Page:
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Biochim Biophys Acta. 2013 Jan;1828(1):69-78. doi: 10.1016/j.bbamem.2012.01.024. Epub 2012 Feb 3.

Gap junction communication in myelinating glia.

Author information

1
Department of Pathology and Experimental Therapeutics, University of Barcelona, Barcelona, Spain. annanualart@ub.edu

Abstract

Gap junction communication is crucial for myelination and axonal survival in both the peripheral nervous system (PNS) and central nervous system (CNS). This review examines the different types of gap junctions in myelinating glia of the PNS and CNS (Schwann cells and oligodendrocytes respectively), including their functions and involvement in neurological disorders. Gap junctions mediate intercellular communication among Schwann cells in the PNS, and among oligodendrocytes and between oligodendrocytes and astrocytes in the CNS. Reflexive gap junctions mediating transfer between different regions of the same cell promote communication between cellular compartments of myelinating glia that are separated by layers of compact myelin. Gap junctions in myelinating glia regulate physiological processes such as cell growth, proliferation, calcium signaling, and participate in extracellular signaling via release of neurotransmitters from hemijunctions. In the CNS, gap junctions form a glial network between oligodendrocytes and astrocytes. This transcellular communication is hypothesized to maintain homeostasis by facilitating restoration of membrane potential after axonal activity via electrical coupling and the re-distribution of potassium ions released from axons. The generation of transgenic mice for different subsets of connexins has revealed the contribution of different connexins in gap junction formation and illuminated new subcellular mechanisms underlying demyelination and cognitive defects. Alterations in metabolic coupling have been reported in animal models of X-linked Charcot-Marie-Tooth disease (CMTX) and Pelizaeus-Merzbarcher-like disease (PMLD), which are caused by mutations in the genes encoding for connexin 32 and connexin 47 respectively. Future research identifying the expression and regulation of gap junctions in myelinating glia is likely to provide a better understanding of myelinating glia in nervous system function, plasticity, and disease. This article is part of a Special Issue entitled: The Communicating junctions, roles and dysfunctions.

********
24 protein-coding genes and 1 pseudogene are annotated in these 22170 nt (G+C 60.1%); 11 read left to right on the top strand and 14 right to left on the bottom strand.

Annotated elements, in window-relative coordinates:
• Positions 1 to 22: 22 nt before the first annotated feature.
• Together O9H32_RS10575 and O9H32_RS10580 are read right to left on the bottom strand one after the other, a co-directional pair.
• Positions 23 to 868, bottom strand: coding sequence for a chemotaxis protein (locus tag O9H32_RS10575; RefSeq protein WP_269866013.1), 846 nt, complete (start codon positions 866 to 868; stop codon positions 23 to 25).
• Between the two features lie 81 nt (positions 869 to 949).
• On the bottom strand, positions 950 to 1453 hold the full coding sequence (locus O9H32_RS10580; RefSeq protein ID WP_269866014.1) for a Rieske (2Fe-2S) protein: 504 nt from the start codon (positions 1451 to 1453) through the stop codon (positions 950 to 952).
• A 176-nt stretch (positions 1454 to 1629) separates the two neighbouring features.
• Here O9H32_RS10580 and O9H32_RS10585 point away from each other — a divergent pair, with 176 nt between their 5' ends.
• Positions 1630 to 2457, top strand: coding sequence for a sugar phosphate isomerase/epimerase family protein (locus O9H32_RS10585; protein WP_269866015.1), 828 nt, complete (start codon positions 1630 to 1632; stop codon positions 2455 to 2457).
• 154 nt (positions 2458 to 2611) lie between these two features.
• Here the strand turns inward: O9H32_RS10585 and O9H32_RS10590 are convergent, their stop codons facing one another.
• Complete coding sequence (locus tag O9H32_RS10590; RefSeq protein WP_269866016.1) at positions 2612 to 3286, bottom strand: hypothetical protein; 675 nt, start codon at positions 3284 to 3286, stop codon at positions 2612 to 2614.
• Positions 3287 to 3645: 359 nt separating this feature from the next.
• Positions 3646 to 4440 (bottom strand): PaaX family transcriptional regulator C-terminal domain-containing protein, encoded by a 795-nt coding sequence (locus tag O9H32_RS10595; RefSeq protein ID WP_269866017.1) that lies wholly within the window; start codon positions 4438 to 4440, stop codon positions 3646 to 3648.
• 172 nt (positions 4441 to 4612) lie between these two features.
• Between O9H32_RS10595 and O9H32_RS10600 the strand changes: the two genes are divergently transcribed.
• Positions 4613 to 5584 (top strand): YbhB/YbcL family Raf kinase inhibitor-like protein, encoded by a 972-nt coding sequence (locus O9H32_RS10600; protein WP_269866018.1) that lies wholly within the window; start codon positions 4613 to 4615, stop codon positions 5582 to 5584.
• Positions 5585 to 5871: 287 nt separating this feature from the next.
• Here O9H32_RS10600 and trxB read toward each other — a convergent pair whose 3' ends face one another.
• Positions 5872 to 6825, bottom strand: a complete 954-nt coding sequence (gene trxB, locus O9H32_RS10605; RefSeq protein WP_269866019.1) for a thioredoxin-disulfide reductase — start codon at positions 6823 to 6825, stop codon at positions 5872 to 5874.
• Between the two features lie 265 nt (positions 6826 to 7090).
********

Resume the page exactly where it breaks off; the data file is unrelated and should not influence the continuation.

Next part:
PMID:
22326946
PMCID:
PMC4474145
DOI:
10.1016/j.bbamem.2012.01.024
[Indexed for MEDLINE]
Free PMC Article

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